Last week I was reminded of an incident (if you want to call it that) that took place over twenty-seven years ago. It wasn’t anything big or dramatic, but like all those little things usually do, it holds a lesson for us all.
Picture it…five little ones sitting around a table eating their lunch. They were ages, 6, 5, 4, 3, and 18 or nineteen months. The 4 and 1 ½ year old were mine—the other three were my friends’ boys whom I took care of frequently.
Anyway…everyone was pretty much done, so I was wiping hands and faces so they could get down to play. Elizabeth, the 1 ½ year old, however, still obviously had a mouthful of something. Upon further investigation, I discovered she was ‘hoarding’ her diced up apple in her cheek like a chipmunk. Why? Who knows? But nothing I said or did could convince her to swallow that apple—not even threatening to take away her beloved Stacy (her doll).
Elizabeth held that cheek full of apple in her mouth for HOURS. I’m talking like four or 5 hours! Why? Again, who knows. But here is what I do know…
Kids hold on to a lot more than a mouthful of mushed up apple. They hold on to memories of games played, stories read, and harsh words spoken and being ignored. They hold on to memories of favorite foods, favorite shirts, and being criticized for being chubby and looking sloppy or ‘weird’ or whatever term you used. Kids hold on to memories of camping trips, picnics, the first fish they caught, and seeing the back of your head more than any other part of you because you were too busy working or taking time for yourself.
Are you holding on to what I’m putting out there for you to take hold of? I hope so, but I’m not done yet. There’s a flip-side to this coin. Sometimes kids hold on to things they need to let go of. We parents are people, too. We’re not perfect. So if have a child who is holding on to the fact that you missed a school program—even though you didn’t miss fifty-two others, don’t let them make you feel guilty or use this as a weapon against you. Or if your child won’t let go of the fact that your trust in them has been broken because of something they’ve done, don’t let them use this to make you feel guilty or second-guess yourself. They are the ones that need to let ‘it’ go and work towards rebuilding that trust.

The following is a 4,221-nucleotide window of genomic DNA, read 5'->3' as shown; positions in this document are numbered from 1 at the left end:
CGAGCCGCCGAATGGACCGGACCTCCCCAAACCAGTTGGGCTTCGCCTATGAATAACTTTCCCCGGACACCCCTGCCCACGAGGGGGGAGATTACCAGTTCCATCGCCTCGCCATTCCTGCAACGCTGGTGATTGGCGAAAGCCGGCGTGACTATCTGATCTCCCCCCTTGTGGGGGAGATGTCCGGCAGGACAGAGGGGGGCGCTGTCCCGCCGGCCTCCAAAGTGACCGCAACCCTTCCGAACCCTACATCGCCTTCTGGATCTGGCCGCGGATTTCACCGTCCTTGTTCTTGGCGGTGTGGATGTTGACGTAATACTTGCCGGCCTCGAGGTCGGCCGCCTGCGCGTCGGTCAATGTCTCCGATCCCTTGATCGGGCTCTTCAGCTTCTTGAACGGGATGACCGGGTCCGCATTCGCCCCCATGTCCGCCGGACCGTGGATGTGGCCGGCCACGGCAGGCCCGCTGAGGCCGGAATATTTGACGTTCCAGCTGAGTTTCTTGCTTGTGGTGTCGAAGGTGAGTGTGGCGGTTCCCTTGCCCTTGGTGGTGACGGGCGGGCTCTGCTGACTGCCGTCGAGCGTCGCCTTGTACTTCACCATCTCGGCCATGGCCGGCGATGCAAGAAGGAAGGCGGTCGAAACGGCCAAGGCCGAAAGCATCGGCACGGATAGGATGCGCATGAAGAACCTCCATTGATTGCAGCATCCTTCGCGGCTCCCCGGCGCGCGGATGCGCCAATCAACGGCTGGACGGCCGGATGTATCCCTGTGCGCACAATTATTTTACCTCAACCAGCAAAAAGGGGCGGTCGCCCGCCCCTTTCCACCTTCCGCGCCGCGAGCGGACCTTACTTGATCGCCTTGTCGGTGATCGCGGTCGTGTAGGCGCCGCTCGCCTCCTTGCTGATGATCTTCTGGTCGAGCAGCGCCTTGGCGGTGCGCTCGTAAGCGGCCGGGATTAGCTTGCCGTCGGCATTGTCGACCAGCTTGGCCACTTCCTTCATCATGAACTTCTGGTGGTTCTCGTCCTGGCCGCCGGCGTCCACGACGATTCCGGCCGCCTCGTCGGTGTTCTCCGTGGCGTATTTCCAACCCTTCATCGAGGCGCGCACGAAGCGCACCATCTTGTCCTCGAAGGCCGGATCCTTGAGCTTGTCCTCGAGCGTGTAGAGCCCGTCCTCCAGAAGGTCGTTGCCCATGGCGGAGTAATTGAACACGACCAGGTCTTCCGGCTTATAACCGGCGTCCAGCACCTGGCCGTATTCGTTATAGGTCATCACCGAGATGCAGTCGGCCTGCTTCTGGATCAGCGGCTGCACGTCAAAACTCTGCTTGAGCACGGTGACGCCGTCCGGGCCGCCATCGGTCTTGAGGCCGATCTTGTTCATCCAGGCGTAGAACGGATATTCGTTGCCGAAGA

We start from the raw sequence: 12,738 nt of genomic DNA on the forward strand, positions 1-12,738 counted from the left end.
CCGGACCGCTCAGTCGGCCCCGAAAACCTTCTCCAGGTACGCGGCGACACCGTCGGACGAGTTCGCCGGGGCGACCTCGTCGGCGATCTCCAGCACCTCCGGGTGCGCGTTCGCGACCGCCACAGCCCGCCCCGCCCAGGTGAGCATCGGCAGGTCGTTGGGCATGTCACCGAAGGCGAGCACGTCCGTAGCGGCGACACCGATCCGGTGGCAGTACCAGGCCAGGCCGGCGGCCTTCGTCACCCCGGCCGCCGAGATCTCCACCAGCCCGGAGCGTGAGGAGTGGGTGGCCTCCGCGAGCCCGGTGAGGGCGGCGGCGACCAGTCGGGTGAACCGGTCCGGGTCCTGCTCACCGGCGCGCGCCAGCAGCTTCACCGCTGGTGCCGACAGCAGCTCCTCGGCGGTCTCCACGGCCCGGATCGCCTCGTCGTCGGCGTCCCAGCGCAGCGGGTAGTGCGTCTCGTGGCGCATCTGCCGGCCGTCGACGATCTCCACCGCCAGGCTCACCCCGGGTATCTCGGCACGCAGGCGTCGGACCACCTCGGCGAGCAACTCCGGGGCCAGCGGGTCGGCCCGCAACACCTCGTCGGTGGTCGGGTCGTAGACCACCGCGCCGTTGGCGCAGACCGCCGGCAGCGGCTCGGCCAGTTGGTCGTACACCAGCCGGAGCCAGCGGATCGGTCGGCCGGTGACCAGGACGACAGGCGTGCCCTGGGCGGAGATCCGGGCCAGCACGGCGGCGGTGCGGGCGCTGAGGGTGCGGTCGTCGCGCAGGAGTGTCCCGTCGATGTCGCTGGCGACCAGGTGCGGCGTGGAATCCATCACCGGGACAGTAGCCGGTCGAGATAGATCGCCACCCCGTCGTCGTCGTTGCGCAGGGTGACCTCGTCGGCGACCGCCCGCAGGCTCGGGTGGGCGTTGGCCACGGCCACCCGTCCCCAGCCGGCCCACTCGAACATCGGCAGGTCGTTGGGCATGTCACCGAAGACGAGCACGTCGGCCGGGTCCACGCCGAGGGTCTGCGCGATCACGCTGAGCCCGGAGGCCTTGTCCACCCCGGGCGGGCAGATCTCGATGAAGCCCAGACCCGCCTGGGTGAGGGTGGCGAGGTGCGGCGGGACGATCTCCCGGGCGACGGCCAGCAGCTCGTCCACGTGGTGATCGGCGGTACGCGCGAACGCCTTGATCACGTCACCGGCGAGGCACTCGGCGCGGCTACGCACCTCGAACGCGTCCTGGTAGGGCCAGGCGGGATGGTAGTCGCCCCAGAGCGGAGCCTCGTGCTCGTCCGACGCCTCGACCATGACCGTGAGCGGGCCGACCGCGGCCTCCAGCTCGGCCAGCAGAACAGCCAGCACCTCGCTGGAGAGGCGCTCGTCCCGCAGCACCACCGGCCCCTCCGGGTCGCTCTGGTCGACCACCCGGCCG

Holding on to the right things can be great. It can even save your life. Holding on to the wrong things, however, can get you and your children hurt. So do your best to be the kind of parent who gives your child enough good things for them to fill their hand and arms with. In doing so, hopefully they won’t have any room left for the not-so-good things. Either way, if you do the best you can, you can go to bed each night knowing that you did just that—your best.
We’ll never know why Elizabeth held on to that mouthful of apple all those years ago. Maybe it was to give me something to write about today. J
Copyright 2015 Darla Noble. No part of this can be printed or used without permission from the author.